FICPA Chair Joey Epstein

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Joey Epstein

On July 1st, Joey Epstein, CPA, CGMA began his term as Council Chair of the FICPA. Chances are, on that day, he was wearing an orange shirt. Or orange slacks. Or orange shorts or sneakers.
Or an orange hat or tie. Or even an orange watch.

“I used to call it an orange ‘fetish’ but it’s really an orange ‘sickness,’” Epstein said. “It covers my three favorite football teams – the Chicago Bears, Miami Dolphins and Miami Hurricanes.”

Originally from Chicago, Epstein earned his accounting degree in 1976 from Miami University in Oxford, Ohio.

“I always knew I was going to be a business major,” he said. “My dad said accounting was the best business major, and many corporate CEOs were CPAs. My dad was not a CPA or an accounting major!”

Epstein is CFO of JetSmarter Inc. Formerly a director for RSM US LLP, he provided audit, accounting, tax and consulting advice to law firms and other professional- service organizations, as well as wholesale distributors and software-development organizations. He has handled financial audits, income and sales-tax audits and tax planning, and has assisted clients with exit strategies. He is certified in Florida sales and use tax and holds a Health and Life, including Variable Annuity Insurance License from the State of Florida.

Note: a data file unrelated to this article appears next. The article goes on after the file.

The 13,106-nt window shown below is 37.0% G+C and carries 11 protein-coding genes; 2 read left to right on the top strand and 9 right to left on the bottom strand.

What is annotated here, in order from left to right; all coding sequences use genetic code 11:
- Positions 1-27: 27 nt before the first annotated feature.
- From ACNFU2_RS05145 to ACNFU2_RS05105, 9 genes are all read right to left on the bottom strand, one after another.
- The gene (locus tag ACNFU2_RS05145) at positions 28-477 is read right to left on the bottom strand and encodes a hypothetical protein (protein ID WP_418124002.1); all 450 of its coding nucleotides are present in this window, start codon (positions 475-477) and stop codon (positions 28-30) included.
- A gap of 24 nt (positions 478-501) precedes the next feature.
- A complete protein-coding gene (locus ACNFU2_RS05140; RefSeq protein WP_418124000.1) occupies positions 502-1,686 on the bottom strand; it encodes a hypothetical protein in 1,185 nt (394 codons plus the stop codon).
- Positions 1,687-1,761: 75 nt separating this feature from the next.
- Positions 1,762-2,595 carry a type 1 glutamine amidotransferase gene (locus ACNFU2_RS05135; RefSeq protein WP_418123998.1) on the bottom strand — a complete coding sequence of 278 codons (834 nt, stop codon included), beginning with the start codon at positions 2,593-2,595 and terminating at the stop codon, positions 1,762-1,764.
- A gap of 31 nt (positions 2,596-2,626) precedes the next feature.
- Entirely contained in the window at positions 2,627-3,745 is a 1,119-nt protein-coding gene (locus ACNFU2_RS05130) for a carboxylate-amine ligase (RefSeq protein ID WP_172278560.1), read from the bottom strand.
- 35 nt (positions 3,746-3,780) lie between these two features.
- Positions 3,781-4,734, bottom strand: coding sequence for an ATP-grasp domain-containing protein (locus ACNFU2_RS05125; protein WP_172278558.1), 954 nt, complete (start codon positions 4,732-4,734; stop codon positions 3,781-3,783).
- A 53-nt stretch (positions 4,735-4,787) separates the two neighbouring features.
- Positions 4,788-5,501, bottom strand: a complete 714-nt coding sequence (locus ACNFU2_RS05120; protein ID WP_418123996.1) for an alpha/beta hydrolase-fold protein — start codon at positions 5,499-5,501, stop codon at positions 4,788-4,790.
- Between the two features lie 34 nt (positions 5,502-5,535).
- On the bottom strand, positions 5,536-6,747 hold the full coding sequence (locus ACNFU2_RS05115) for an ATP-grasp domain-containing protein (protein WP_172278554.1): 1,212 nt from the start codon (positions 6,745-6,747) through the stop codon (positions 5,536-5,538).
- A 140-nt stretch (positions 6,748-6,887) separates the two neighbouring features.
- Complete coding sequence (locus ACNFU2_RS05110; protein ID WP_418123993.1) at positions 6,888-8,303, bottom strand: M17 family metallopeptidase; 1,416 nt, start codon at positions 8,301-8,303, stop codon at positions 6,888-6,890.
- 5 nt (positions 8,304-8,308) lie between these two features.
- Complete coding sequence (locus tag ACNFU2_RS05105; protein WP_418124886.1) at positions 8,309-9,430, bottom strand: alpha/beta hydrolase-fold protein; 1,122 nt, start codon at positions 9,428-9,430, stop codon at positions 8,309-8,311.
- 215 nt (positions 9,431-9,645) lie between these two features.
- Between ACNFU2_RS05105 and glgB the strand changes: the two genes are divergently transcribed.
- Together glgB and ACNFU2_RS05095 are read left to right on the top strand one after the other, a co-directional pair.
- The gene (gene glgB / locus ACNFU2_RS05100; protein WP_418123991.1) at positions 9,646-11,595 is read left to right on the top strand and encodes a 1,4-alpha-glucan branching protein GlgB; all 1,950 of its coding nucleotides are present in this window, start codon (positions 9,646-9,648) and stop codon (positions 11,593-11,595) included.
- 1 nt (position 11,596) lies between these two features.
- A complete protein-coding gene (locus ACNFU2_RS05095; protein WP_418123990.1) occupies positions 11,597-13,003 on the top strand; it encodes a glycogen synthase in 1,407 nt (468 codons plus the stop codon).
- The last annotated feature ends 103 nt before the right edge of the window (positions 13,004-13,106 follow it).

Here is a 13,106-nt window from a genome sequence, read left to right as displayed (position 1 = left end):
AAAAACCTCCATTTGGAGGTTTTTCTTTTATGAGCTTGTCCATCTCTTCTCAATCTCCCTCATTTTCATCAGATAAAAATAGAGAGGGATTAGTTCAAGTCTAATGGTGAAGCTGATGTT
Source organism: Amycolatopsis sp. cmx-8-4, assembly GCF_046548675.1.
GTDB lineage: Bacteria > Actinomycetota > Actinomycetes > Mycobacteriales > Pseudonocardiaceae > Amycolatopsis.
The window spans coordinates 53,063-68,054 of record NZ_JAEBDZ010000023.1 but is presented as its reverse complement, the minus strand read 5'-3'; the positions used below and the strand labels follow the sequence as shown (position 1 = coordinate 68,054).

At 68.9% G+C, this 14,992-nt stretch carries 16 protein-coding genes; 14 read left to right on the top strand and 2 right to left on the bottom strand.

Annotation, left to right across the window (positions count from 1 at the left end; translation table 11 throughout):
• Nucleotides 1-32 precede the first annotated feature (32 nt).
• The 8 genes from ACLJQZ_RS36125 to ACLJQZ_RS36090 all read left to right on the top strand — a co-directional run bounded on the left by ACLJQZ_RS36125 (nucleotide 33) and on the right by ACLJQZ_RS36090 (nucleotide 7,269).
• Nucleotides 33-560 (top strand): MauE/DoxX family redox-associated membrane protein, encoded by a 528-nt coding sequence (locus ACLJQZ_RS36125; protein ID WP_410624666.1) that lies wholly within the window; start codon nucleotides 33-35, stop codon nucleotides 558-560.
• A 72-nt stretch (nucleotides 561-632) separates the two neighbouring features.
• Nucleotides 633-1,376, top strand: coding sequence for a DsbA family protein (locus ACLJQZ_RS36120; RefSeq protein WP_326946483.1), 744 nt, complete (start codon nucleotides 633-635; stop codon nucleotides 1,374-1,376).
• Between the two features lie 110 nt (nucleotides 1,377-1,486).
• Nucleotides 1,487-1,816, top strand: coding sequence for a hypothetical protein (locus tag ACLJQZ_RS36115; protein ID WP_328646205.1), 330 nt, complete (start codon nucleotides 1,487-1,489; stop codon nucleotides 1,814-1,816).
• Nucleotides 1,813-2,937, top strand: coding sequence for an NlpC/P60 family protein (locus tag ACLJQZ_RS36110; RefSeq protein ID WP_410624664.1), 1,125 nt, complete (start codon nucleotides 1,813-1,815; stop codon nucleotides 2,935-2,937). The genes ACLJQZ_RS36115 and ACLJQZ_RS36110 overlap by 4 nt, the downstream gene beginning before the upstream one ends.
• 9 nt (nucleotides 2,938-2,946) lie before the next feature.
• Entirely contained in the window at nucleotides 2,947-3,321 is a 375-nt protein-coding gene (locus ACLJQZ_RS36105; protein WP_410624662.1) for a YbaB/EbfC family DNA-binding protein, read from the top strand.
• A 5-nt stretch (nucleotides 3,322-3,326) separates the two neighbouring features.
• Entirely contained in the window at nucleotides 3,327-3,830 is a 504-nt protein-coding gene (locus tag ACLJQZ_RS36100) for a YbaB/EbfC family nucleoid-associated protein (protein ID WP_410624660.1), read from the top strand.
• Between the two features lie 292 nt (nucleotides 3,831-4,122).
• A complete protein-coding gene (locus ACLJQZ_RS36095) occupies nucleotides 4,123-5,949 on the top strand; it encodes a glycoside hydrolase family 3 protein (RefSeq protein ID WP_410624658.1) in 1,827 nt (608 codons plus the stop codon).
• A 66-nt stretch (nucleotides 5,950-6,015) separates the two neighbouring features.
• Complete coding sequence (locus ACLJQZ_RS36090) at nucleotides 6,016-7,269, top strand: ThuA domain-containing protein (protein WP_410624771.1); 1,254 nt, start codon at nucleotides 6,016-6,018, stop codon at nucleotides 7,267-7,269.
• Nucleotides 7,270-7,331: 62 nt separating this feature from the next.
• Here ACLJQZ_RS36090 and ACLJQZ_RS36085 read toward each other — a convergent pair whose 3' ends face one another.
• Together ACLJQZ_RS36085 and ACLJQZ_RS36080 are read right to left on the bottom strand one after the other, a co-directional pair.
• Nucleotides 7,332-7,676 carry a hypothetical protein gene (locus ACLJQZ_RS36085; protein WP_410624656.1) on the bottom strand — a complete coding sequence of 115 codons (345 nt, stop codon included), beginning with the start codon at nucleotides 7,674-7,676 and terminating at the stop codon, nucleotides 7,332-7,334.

Epstein is a member of the AICPA Council. He serves on the Florida CPA/PAC Board of Directors and is serving his ninth term on the FICPA Council. He has served on the FICPA State Legislative Policy Committee for over 20 years and has chaired it several times.

“Joey is extremely interested in how the political and legislative process affects our profession,” said FICPA President/CEO Deborah Curry, CPA, CGMA. “During his 35-year membership, he has dedicated much of his time to helping ensure CPAs remain protected while advocating for sound business practices. His expertise in this area is of great value in his position as chair.”

In addition to his FICPA volunteerism, Epstein is an active volunteer in his Fort Lauderdale community. He is a Board member of Bonnet House Museum & Gardens, The FLITE Center and the Florida Association for Child Care Management. He is audit chair of ChildNet and a Board member and treasurer of the Downtown Fort Lauderdale Transportation Management Association and Business for the Arts of Broward. He is treasurer of Broward Days and a member of the Florida Bar Foundation Audit/Finance Committee; the Executive Board of Legal Aid of Broward; and the Ambassador’s Board of Nova Southeastern University.